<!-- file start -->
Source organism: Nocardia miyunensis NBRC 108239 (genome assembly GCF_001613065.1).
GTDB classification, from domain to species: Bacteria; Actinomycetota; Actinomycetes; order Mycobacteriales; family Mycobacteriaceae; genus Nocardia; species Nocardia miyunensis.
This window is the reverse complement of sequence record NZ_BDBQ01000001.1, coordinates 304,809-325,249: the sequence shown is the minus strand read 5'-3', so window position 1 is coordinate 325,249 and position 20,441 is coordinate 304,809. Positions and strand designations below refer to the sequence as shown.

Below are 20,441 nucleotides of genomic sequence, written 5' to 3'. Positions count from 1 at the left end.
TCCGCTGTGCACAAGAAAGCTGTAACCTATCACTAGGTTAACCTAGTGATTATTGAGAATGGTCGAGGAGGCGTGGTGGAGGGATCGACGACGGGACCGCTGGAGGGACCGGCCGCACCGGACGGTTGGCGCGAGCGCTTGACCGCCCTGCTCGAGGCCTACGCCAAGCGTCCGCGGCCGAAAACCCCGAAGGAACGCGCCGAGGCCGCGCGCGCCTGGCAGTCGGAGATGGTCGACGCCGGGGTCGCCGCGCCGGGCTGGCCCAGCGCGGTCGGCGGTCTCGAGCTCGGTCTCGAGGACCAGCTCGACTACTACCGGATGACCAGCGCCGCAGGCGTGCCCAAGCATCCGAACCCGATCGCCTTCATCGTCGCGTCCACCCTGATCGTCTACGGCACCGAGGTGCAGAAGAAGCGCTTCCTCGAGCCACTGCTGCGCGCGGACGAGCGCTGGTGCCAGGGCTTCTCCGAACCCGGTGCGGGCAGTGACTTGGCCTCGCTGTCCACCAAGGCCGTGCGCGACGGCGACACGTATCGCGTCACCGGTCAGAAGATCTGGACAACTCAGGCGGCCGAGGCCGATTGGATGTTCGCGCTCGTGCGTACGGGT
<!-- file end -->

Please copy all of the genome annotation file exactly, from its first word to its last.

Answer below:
Source organism: Nocardia miyunensis NBRC 108239 (genome assembly GCF_001613065.1).
GTDB classification, from domain to species: Bacteria; Actinomycetota; Actinomycetes; order Mycobacteriales; family Mycobacteriaceae; genus Nocardia; species Nocardia miyunensis.
This window is the reverse complement of sequence record NZ_BDBQ01000001.1, coordinates 304,809-325,249: the sequence shown is the minus strand read 5'-3', so window position 1 is coordinate 325,249 and position 20,441 is coordinate 304,809. Positions and strand designations below refer to the sequence as shown.

Below are 20,441 nucleotides of genomic sequence, written 5' to 3'. Positions count from 1 at the left end.
TCCGCTGTGCACAAGAAAGCTGTAACCTATCACTAGGTTAACCTAGTGATTATTGAGAATGGTCGAGGAGGCGTGGTGGAGGGATCGACGACGGGACCGCTGGAGGGACCGGCCGCACCGGACGGTTGGCGCGAGCGCTTGACCGCCCTGCTCGAGGCCTACGCCAAGCGTCCGCGGCCGAAAACCCCGAAGGAACGCGCCGAGGCCGCGCGCGCCTGGCAGTCGGAGATGGTCGACGCCGGGGTCGCCGCGCCGGGCTGGCCCAGCGCGGTCGGCGGTCTCGAGCTCGGTCTCGAGGACCAGCTCGACTACTACCGGATGACCAGCGCCGCAGGCGTGCCCAAGCATCCGAACCCGATCGCCTTCATCGTCGCGTCCACCCTGATCGTCTACGGCACCGAGGTGCAGAAGAAGCGCTTCCTCGAGCCACTGCTGCGCGCGGACGAGCGCTGGTGCCAGGGCTTCTCCGAACCCGGTGCGGGCAGTGACTTGGCCTCGCTGTCCACCAAGGCCGTGCGCGACGGCGACACGTATCGCGTCACCGGTCAGAAGATCTGGACAACTCAGGCGGCCGAGGCCGATTGGATGTTCGCGCTCGTGCGTACGGGT